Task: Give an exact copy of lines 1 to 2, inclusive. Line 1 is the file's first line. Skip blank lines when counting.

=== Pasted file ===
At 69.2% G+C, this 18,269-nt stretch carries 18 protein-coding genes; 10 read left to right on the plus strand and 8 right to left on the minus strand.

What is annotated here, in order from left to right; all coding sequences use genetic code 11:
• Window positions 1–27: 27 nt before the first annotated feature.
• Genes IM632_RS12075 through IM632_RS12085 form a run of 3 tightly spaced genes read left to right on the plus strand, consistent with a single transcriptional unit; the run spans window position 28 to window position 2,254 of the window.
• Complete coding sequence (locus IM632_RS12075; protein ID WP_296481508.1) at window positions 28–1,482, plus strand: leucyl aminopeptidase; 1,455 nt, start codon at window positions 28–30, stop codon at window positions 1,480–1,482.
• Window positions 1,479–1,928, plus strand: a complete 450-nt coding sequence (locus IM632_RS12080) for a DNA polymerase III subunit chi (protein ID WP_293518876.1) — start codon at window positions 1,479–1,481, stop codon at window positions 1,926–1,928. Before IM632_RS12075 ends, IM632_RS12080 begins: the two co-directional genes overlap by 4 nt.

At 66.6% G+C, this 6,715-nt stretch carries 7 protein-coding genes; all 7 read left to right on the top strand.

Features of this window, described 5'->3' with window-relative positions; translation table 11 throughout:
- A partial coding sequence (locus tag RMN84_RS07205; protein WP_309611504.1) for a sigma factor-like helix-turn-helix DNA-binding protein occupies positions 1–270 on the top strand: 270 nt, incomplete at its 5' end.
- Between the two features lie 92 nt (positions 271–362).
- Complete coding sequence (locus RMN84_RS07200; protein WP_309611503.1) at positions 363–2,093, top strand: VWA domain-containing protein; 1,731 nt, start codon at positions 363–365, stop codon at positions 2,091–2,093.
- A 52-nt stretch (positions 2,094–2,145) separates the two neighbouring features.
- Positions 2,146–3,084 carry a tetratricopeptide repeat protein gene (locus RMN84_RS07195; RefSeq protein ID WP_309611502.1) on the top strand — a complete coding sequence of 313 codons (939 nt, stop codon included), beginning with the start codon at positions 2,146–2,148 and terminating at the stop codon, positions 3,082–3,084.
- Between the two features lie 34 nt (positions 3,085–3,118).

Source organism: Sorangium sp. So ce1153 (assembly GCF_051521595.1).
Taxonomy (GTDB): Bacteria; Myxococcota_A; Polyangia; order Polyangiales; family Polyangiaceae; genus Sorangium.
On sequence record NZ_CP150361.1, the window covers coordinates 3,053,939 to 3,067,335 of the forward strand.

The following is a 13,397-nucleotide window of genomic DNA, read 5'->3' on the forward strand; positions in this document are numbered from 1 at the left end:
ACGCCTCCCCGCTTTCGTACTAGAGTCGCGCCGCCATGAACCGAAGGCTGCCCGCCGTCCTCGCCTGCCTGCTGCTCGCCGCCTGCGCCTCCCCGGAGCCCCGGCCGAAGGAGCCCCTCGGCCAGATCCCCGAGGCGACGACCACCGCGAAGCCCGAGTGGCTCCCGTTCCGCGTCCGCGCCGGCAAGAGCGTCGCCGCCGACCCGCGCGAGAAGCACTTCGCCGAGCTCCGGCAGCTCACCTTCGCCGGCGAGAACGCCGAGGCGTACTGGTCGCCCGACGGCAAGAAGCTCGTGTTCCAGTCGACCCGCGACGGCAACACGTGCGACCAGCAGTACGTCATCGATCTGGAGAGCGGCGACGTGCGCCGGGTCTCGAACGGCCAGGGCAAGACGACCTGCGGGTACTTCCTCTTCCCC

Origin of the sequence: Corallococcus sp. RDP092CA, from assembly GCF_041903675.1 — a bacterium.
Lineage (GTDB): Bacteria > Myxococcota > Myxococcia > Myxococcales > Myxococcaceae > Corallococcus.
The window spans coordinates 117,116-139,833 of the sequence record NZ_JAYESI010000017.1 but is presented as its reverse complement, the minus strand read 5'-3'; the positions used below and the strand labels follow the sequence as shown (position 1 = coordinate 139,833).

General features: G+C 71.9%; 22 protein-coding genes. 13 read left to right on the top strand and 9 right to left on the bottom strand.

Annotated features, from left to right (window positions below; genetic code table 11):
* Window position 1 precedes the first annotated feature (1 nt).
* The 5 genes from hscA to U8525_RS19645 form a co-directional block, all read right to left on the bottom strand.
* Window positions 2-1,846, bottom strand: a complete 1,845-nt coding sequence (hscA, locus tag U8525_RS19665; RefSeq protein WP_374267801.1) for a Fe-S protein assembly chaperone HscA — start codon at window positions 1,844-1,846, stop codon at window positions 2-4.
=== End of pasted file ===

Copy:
At 69.2% G+C, this 18,269-nt stretch carries 18 protein-coding genes; 10 read left to right on the plus strand and 8 right to left on the minus strand.

What is annotated here, in order from left to right; all coding sequences use genetic code 11: